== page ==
Remembering Taylor . . . with a chill

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CHARLES Taylor’s name rarely pops into the news headlines these days. Some might claim to have forgotten why they ought to remember him. They might be subject to a bout of self-induced amnesia.
To say Charles Taylor is not “a nice man” would be like saying Dracula was misguided in his dire need of a massive blood transfusion.
There are others whose lunatic fringe pan-Africanism might lead them to describe this former Liberian leader as “an innocent African being persecuted by the West”.
The same has been said already of Muammar Gadaffi, who has butchered hundreds of his people to the hymn “we will show no mercy”.
Sudan’s Omar Al Bashir is fortunate his colleagues in the African Union would not surrender him to the International Criminal Court, to face the music, over the Darfur killings.
The price they have paid: the independence of Southern Sudan, due next month, could be delayed as a new war rages between north and south forces in a disputed region of Sudan.
If someone had had the “Obasanjo” guts to allow the international court to seize the Sudanese dictator, there would be no dark cloud hanging over Southern Sudan’s independence today.
Taylor remains in The Hague, in the Special Court on Sierra Leone, charged with crimes against humanity.
Specifically, he is accused of buying diamonds from Sierra Leone in exchange for guns, used by some Sierra Leoneans to kill hundreds of their kinsfolk in a civil war.
He had taken refuge in Nigeria. Olusegun Obasanjo, the then president, let the international justice machinery pluck him out of asylum and deliver him to The Hague.
Taylor has denied the charges. His name came up recently in — of all places — a South African court.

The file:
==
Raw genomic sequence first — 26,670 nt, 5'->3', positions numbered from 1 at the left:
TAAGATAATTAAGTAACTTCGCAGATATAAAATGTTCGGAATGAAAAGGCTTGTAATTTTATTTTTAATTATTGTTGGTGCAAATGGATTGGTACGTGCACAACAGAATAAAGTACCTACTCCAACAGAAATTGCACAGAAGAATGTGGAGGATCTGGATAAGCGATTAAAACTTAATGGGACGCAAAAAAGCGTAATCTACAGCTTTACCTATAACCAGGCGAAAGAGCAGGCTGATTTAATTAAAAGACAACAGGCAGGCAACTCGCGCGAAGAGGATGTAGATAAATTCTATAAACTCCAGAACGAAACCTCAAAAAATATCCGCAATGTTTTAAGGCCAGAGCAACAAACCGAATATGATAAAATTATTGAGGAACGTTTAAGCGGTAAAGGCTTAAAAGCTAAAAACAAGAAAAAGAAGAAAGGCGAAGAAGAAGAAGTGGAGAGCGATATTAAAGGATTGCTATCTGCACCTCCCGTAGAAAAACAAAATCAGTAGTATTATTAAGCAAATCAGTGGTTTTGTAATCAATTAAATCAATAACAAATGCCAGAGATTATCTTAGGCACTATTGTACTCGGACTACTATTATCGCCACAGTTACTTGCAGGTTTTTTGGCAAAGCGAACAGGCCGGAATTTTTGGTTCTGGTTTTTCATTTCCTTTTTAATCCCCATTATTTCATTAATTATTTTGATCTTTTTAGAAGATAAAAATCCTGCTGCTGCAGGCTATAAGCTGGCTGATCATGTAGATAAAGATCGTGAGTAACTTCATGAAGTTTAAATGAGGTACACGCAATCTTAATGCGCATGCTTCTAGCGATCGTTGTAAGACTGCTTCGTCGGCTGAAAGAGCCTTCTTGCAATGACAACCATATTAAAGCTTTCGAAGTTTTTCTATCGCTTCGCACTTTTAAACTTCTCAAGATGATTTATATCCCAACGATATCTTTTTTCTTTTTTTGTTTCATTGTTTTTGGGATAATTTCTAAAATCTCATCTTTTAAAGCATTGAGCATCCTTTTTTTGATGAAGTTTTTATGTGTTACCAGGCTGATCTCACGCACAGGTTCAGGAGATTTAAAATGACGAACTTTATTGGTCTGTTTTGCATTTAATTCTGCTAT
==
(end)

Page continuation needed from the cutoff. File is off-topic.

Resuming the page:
Someone working for former president Nelson Mandela had initially been accused of trying to fiddle with gemstones which were somehow linked to both Taylor and that famous personality with distinctly African origins, the British model Naomi Campbell
She is beautiful and much sought after by so-called “top people”. She was said to have offered the diamonds to a Mandela-backed charity while at a party hosted by the all-time political icon. She claimed the diamonds were a gift from Taylor — the same man now on trial at The Hague.
Some people say this is the stuff of which James Bond films are made — perhaps bigger than Diamonds Are Forever.
Incidentally, that film has a scene in which poorly-paid black miners in the apartheid-era South Africa are rewarded with a pittance for stealing diamonds — by concealing them between their teeth.
Another irony — the gems end up in Amsterdam, a few hundred kilometres from The Hague. James Bond — Sean Connery — has this excellently filmed do-or-die fist fight scene in a lift with the villain.
It doesn’t compare with the serene scene in The Court. The only high drama there was Taylor’s lawyer’s accusation that his client was the victim of a Western conspiracy.
He dragged into his defence the names of Tony Blair and George W Bush.
Their reputations in their own countries were sullied, almost permanently, by their involvement in the Iraqi war.
The lawyer argued they ought to have been treated as international brigands as well, for that atrocity, which included the trial and execution of Saddam Hussein.
Then we have the capture, after 16 years of a manhunt, of Ratko Mladic, accused of ordering the killing of hundreds of young Muslims during the horrible bloodshed which followed the break-up of the Yugoslav federation.
It had been held together by one man, Josip Broz Tito, an ally of many African liberation struggles.
Mladic is now in The Hague, awaiting trial on charges related to his role in the killing of the Muslim youths.
His boss, Radovan Karadjic, is there already.
The long arm of the international law has demonstrated that for genocide, the world will hunt you down …to the ends of the earth. This must send shivers down the spines of all who killed only in defence of their own selfish ambitions..
In Africa, millions must be relieved that the killers of their relatives will not get away with it. They too might be pan-Africanists, but they are not fanatics.

● Bill Saidi is a veteran journalist based in Harare, Zimbabwe

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